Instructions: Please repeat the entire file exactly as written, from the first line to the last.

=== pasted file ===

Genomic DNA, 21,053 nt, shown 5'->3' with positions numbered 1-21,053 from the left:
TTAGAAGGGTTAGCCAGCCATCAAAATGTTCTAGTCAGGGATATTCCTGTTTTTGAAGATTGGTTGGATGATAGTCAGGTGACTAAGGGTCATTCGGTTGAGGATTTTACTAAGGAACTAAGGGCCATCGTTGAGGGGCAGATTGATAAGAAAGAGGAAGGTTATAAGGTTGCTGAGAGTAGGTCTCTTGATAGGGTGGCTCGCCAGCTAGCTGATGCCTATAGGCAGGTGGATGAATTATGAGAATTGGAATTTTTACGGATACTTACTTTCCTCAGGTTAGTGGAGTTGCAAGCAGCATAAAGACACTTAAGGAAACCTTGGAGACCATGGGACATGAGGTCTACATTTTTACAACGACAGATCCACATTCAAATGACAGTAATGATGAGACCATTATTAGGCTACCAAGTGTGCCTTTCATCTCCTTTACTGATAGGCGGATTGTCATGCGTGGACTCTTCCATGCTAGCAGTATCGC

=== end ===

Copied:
Genomic DNA, 21,053 nt, shown 5'->3' with positions numbered 1-21,053 from the left:
TTAGAAGGGTTAGCCAGCCATCAAAATGTTCTAGTCAGGGATATTCCTGTTTTTGAAGATTGGTTGGATGATAGTCAGGTGACTAAGGGTCATTCGGTTGAGGATTTTACTAAGGAACTAAGGGCCATCGTTGAGGGGCAGATTGATAAGAAAGAGGAAGGTTATAAGGTTGCTGAGAGTAGGTCTCTTGATAGGGTGGCTCGCCAGCTAGCTGATGCCTATAGGCAGGTGGATGAATTATGAGAATTGGAATTTTTACGGATACTTACTTTCCTCAGGTTAGTGGAGTTGCAAGCAGCATAAAGACACTTAAGGAAACCTTGGAGACCATGGGACATGAGGTCTACATTTTTACAACGACAGATCCACATTCAAATGACAGTAATGATGAGACCATTATTAGGCTACCAAGTGTGCCTTTCATCTCCTTTACTGATAGGCGGATTGTCATGCGTGGACTCTTCCATGCTAGCAGTATCGC